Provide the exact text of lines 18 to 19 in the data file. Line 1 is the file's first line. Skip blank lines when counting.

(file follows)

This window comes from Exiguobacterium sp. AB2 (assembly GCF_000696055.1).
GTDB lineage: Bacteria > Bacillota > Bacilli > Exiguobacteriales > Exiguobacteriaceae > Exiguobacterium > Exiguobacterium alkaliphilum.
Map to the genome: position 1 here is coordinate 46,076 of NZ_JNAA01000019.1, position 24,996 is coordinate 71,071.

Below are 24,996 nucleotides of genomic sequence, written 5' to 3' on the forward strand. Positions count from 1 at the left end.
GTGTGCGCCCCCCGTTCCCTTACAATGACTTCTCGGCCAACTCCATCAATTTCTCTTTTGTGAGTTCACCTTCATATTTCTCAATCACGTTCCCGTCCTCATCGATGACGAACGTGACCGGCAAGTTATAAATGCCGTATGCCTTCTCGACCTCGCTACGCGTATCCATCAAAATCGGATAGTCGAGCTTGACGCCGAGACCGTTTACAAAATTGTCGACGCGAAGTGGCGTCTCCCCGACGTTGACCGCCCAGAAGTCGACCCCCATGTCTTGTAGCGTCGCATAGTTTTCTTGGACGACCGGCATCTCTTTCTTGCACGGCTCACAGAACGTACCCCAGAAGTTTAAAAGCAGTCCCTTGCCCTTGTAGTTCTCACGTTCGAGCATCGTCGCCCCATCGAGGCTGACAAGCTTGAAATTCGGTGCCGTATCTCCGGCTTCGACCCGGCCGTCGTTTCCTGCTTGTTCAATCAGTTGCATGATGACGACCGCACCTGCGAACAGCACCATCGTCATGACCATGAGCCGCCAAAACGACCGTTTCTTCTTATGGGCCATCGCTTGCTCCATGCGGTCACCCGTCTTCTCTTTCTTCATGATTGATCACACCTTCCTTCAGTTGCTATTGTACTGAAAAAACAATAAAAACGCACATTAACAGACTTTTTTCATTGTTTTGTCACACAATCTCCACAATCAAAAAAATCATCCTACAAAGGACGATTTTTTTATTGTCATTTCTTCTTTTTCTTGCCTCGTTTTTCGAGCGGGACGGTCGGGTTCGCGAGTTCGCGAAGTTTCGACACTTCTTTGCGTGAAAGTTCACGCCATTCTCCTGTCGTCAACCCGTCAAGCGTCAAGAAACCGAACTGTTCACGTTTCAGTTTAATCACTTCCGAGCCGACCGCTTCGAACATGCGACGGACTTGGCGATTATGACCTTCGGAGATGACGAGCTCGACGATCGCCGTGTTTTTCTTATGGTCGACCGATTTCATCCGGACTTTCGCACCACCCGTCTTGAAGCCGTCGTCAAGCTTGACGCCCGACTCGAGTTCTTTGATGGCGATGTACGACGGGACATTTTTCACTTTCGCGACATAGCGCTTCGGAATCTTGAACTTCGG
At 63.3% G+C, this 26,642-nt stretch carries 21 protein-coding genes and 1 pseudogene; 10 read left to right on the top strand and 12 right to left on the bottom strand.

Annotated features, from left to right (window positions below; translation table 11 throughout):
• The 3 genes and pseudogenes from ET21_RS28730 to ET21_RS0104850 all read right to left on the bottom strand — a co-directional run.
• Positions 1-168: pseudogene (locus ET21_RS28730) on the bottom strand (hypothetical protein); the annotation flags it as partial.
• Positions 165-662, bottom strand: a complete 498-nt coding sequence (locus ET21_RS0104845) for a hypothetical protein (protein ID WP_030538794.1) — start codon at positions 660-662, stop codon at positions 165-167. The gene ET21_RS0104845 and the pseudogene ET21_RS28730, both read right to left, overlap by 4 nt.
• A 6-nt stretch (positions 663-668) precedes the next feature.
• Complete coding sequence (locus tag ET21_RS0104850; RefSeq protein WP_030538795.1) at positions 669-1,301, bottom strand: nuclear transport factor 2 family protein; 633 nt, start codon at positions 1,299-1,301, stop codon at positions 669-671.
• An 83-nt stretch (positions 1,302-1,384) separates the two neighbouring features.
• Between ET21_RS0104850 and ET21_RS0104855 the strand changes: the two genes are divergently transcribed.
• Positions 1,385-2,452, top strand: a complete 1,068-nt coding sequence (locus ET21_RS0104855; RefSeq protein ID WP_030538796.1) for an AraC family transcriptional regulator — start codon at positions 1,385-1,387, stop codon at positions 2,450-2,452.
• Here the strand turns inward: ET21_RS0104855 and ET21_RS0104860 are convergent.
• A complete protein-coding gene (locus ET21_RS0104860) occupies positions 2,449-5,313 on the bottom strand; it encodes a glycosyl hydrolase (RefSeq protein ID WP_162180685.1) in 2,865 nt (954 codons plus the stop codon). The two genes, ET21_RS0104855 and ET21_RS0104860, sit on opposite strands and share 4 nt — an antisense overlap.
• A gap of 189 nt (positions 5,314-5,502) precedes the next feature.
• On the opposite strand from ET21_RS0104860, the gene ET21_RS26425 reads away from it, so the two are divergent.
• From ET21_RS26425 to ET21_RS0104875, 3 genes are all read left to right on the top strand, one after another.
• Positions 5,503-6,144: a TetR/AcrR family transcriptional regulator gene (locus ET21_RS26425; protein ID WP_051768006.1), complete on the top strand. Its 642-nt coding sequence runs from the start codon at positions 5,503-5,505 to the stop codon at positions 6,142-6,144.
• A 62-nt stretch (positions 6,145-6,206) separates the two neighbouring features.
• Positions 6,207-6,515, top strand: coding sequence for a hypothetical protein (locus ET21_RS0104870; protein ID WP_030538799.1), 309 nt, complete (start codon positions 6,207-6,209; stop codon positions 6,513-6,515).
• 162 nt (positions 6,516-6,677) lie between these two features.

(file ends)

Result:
• A gap of 189 nt (positions 5,314-5,502) precedes the next feature.
• On the opposite strand from ET21_RS0104860, the gene ET21_RS26425 reads away from it, so the two are divergent.